UPDATE – I’ve had some problems making the paypal button work – as of 9:35 this morning I think it’s working. The page for the drawings is here –
I’ll keep an eye on things and will try to respond to any problems. Thanks for your patience. If only it were wooden, I could fix it easier…
I’ve got the first set of the carving patterns available finally. I think I’ve ironed out the international shipping wrinkles, but bear with me. I don’t have great faith in my setup. But the US option is working, I tested it with some guinea pigs.
A youtube video showing just what’s in this set – (if you watch the whole thing, keep an eye peeled for the hummingbirds)
If it looks familiar, that might mean you’ve seen Curtis Buchanan’s videos – I picked his brain a lot over the past couple of months getting this together. He’s the inspiration for the whole project…
This set of patterns is part of my interpretation of carvings found on furniture from Devon, England and Ipswich, Massachusetts in the 17th century. This body of work is quite varied, and contains designs that can be used in many combinations. This particular group of furniture is quite large, with many surviving works. The furniture I study and make mainly uses frame-and-panel construction, and the designs reflect this format. The drawings include patterns for framing parts, from 2” high rails to 5” wide vertical muntins. In addition there are three designs for wider vertical panels, as well as horizontal box fronts.
I’ve drawn most of them “full scale”, I chose typical sizes for the patterns, based on some chests and boxes I’ve measured over the years. I worked the same way I carve them, using some basic geometry for the layout, and tracing the carving gouges to establish some of the curves. Many shapes are drawn freehand; these represent V-tool outlines.
This style of carving is readily adaptable. These are not templates, nor are they to be slavishly copied when you’re carving. Treat them as a pattern, something to base work on, but make adjustments as required. You might have slightly different carving gouges, or stock narrower or wider than what I have drawn. That just gives you a chance to change things around a bit. As you study these patterns, you’ll see common themes in them. The intention is that some of these will recur and be expanded on in future sets of related works.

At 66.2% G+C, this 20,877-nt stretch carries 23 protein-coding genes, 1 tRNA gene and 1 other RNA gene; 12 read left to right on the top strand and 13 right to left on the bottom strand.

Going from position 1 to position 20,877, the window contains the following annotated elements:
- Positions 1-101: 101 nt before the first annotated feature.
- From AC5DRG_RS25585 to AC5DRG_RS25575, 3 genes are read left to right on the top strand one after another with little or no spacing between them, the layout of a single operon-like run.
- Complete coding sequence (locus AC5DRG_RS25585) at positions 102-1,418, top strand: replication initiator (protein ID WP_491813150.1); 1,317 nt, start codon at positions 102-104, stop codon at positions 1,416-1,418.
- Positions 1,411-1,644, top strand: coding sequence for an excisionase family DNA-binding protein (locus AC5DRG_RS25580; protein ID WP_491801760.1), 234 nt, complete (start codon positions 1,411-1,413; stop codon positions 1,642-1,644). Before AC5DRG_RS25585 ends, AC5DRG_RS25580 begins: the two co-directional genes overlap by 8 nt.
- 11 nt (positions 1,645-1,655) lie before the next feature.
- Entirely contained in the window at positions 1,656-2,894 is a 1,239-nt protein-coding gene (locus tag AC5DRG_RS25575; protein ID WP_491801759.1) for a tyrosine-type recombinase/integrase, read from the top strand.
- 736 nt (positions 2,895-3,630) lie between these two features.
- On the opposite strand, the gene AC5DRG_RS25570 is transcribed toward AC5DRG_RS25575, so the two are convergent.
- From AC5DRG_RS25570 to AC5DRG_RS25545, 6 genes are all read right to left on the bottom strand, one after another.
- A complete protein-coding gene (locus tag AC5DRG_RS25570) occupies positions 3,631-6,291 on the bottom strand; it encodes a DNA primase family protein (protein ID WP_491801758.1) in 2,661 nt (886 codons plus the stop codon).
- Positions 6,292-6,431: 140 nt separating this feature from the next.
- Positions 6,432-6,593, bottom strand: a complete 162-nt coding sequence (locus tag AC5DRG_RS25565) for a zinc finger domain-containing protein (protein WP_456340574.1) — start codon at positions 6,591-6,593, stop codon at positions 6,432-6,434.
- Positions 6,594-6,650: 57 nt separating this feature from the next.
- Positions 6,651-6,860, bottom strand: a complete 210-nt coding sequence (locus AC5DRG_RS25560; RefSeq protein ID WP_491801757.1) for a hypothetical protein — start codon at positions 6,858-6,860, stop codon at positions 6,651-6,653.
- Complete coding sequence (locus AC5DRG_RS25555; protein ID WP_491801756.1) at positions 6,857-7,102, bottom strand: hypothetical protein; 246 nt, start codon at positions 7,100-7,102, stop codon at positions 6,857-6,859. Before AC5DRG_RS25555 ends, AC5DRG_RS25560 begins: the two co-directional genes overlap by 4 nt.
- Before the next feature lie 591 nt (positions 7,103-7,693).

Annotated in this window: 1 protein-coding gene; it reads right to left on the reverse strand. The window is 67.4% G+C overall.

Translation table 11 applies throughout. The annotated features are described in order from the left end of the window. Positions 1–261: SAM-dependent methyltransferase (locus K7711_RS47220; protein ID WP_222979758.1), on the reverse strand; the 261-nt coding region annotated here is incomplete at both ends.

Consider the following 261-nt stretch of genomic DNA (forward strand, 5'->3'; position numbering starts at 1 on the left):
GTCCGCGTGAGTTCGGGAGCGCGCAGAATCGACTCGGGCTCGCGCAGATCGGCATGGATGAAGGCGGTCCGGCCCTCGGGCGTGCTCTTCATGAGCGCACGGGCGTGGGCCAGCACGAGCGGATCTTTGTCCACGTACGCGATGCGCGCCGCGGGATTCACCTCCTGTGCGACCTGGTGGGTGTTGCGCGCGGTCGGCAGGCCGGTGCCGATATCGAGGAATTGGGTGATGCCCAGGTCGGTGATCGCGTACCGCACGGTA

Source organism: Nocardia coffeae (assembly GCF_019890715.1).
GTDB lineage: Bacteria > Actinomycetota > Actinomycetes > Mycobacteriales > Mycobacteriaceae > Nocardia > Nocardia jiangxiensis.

If you’ve seen other drawings & plans drawn by Jeff Lefkowitz for Curtis Buchanan, Dawson Moore, Tim Manney, Pete Galbert and others, these are different. I’ve drawn the images, Jeff did the layout and planning. These pencil drawings reproduce differently than the line drawings noted – and the curves and shapes are not perfect, nor are they supposed to be. As I said, I drew them just like I carve them. It’s just that carving is quicker!
There’s step-by-step sequences for several of the patterns; a couple of designs include alternate sections, some are layout sequences.
Here’s the page where you can order them https://pfollansbee.wordpress.com/carving-drawings-17th-century-work-from-devon-england-and-ipswich-massachusetts-set-1/
(the international shipping is the part I’m the least confident about. Advance apologies for any mixup, I’ll do what I can to make it work.)
As for instruction in the actual carving, there’s lots of options. The free one is/will be a series of videos on my Youtube channel https://www.youtube.com/user/MrFollansbee
My book Joiner’s Notes published by Lost Art Press has __ pages on carving, including some of these patterns. https://lostartpress.com/collections/books/products/joiners-work